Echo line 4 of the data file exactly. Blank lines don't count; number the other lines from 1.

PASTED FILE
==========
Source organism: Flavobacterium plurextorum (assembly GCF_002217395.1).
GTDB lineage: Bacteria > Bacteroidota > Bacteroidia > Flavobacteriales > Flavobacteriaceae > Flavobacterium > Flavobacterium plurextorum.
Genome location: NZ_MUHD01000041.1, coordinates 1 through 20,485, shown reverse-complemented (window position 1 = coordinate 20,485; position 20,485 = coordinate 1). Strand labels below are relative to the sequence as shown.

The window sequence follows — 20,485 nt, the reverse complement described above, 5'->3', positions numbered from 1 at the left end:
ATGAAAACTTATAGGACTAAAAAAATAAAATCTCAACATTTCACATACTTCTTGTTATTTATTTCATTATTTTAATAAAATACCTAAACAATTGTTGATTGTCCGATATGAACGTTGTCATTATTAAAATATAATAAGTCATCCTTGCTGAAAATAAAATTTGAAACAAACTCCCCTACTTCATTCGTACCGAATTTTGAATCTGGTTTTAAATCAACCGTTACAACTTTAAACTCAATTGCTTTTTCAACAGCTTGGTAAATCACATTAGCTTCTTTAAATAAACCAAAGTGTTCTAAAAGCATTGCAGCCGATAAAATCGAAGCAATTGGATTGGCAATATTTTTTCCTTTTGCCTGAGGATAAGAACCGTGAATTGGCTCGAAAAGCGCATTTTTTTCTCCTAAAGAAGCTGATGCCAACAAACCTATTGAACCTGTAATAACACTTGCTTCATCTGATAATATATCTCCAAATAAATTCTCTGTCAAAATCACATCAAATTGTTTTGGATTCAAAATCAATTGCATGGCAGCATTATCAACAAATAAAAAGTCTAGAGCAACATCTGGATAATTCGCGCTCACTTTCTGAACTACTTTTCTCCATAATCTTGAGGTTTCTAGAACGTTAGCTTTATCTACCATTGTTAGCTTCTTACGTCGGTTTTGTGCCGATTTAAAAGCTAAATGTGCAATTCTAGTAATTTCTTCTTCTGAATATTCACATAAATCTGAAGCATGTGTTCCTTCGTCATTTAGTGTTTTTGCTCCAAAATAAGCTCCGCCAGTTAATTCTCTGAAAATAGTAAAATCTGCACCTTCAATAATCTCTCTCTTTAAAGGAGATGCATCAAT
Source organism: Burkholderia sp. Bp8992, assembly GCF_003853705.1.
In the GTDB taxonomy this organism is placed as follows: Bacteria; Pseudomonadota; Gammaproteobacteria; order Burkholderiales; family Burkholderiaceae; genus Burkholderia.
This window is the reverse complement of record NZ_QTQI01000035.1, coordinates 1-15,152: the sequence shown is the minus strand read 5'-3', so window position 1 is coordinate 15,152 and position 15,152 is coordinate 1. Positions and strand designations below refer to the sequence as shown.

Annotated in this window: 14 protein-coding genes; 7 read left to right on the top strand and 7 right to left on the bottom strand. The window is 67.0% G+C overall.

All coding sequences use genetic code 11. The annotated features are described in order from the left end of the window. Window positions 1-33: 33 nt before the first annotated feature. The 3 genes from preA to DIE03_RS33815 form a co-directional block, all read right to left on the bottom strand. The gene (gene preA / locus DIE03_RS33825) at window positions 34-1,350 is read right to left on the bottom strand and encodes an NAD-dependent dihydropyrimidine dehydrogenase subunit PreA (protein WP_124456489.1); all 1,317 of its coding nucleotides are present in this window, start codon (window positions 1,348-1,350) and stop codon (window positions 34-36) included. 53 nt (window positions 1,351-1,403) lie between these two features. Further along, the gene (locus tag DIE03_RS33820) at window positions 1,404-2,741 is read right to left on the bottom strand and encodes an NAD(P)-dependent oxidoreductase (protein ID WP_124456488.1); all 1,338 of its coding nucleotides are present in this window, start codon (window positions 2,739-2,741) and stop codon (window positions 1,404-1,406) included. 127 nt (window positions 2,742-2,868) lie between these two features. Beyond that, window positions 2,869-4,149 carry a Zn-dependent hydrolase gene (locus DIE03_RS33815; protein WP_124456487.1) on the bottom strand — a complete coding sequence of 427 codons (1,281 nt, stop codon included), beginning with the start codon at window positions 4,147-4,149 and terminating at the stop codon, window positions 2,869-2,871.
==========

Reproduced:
The window sequence follows — 20,485 nt, the reverse complement described above, 5'->3', positions numbered from 1 at the left end: